A new season of RuPaul’s Drag Race has begun, which means a new crop of queens to stalk when they come through Vancouver to do gigs and shoot music videos.
What’s more, the premiere episode showed probably the highest-calibre crop of contestants of any season – I might even say, on the whole, head and shoulders above the rest, save for the one or two exceptional queens who dominated their respective seasons in the past.
It’s always hard to pick favourites this early, but the editors are dropping clues already. I’ll go through just a handful of the standout performers – whether they stood out for the right reasons or not.
Image: Drag Official News
Ladies and gentleman, we have an underdog. Max is getting side-eyes and shady comments from competitors already, but editors are withholding her camera confessionals and life story so far, so we might as well give her a free pass to the Top 3 now. Plus, we’ve seen hints that this oddball has a big bag of hidden talents.
Image: Your Reality Recaps
Max’s competition for the offbeat/personality spot. Katya delivered tight, clever looks, hilarious interview commentary, and has created just about the most bonkers drag persona the show has ever seen in its seven seasons. You might expect someone with such an outré character (Soviet Model-Princess or something) to rely on “weird” to obscure a lack of any real charisma (Milk), but it seems like Katya has plenty of that.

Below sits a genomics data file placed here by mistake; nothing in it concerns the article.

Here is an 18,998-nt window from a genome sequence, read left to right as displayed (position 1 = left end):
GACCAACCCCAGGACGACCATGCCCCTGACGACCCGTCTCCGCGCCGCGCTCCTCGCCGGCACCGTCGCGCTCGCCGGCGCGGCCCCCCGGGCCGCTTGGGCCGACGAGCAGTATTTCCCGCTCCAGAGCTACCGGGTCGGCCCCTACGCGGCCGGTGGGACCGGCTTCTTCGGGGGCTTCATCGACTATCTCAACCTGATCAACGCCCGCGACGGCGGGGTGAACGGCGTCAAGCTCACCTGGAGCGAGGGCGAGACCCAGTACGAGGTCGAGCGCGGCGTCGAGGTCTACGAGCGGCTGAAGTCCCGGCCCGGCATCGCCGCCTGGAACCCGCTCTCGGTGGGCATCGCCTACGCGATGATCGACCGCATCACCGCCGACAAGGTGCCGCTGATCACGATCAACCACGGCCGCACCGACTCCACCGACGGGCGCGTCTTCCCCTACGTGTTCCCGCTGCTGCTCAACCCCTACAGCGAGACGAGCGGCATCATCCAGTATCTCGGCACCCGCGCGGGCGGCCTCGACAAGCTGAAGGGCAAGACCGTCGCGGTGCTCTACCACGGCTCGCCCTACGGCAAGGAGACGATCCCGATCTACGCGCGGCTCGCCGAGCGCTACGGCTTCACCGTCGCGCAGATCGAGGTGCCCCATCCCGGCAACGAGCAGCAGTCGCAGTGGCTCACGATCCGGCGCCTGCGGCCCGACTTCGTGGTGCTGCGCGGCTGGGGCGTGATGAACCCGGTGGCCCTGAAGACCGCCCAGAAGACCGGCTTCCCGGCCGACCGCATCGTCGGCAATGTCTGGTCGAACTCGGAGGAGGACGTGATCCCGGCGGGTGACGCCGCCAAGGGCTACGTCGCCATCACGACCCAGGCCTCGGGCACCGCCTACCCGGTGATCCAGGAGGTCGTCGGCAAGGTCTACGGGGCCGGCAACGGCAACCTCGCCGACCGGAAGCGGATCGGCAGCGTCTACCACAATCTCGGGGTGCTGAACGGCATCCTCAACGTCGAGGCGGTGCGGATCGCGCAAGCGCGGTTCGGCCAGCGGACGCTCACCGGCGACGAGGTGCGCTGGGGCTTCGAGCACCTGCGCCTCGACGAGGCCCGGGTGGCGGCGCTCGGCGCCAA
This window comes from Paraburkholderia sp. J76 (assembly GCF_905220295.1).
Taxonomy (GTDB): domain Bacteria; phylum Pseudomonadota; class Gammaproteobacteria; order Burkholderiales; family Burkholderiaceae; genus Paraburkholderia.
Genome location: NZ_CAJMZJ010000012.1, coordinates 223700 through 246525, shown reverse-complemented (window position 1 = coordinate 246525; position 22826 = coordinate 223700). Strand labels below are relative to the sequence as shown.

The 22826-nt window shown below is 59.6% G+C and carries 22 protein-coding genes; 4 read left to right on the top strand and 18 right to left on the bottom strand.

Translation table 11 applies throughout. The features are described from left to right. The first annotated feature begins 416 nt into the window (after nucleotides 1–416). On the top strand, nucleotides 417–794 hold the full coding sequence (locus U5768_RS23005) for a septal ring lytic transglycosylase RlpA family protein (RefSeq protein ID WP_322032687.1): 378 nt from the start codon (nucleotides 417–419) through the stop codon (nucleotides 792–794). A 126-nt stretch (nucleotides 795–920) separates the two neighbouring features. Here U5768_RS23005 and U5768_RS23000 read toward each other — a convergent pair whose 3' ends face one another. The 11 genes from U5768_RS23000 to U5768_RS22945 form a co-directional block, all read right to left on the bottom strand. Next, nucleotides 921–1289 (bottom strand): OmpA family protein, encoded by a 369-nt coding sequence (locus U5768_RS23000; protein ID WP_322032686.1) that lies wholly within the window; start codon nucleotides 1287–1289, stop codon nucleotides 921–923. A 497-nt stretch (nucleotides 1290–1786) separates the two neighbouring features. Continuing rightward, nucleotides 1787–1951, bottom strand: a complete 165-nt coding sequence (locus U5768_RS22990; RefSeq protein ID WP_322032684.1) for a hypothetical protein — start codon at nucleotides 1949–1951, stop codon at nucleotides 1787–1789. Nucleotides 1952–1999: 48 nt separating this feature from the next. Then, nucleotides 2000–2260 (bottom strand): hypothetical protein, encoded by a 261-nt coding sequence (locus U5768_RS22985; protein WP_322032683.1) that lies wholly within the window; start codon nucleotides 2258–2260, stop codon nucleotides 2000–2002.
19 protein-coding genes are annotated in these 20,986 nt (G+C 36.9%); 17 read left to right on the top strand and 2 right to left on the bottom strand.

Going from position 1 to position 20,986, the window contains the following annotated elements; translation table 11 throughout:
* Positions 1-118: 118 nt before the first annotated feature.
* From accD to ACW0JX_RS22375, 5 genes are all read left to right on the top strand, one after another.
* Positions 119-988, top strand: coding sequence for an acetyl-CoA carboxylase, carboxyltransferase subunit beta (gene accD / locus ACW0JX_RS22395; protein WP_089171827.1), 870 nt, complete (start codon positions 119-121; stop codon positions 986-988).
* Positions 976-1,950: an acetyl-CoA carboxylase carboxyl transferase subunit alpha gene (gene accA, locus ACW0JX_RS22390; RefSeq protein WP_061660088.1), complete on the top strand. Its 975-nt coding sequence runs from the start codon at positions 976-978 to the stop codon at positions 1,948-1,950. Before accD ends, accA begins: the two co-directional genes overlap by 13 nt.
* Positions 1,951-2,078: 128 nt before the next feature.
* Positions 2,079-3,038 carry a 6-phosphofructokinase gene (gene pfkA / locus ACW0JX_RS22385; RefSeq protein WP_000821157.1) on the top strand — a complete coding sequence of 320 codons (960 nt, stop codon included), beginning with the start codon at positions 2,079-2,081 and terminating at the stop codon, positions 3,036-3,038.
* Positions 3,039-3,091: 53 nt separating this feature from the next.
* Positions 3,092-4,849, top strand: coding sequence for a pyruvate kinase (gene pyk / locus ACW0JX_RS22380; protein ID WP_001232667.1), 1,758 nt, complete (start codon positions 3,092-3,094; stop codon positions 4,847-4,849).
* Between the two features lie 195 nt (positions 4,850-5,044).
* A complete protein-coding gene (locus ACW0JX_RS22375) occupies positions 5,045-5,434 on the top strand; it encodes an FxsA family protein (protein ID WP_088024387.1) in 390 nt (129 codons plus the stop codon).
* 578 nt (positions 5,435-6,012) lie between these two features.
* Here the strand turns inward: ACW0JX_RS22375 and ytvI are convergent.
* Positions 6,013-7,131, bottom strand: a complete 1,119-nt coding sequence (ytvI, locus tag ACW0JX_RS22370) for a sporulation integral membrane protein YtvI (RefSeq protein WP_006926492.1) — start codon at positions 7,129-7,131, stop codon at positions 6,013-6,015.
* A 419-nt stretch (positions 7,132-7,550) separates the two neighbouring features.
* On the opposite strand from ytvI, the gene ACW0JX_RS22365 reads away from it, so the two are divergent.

No. Bye. This one came in with a big following from Youtube, but her confessionals are making it clear she brought an equally big head. Frankly she was boring, and if the show can’t paint her as a villain (a less well-meaning Courtney Act, say) then she won’t get to the finale on good looks alone. If she turns out to be the only one we can love to hate, that will be her ticket but I’m not “featuring” her, as they say.
Trixie is bringing all the quirk and camp it takes to go a long way. On the other hand, I can just hear Michelle Visage critiquing the makeup now: “It’s a softening of the edges.” The judges are going to try to push her to show versatility, and if she can’t subvert her extreme look, “clown realness” won’t be reigning for a second year in a row.
Image: AllStar Management
What I think is most interesting about this is not the performer per se, but the editing leading up to her elimination. Getting a life story is never a good sign, as the documentary producer in the room at our viewing said. I think she had more to give, but someone has to go first and she made a mistake with that ill-fitting bodysuit.
Not everything about the production worked. Here are the missteps, in my view.
Minor quibbles, really. There’s a lot more to come for fans of the show, plus, as previously mentioned, a high likelihood that your favourites will be in town very soon. A winner is always strategically crowned at the start of summer/Pride season to maximize interest and gig bookings.
And if for some reason you’re reading this but have never watched RuPaul’s Drag Race before, it airs in Canada on OutTV, Mondays at 9 p.m.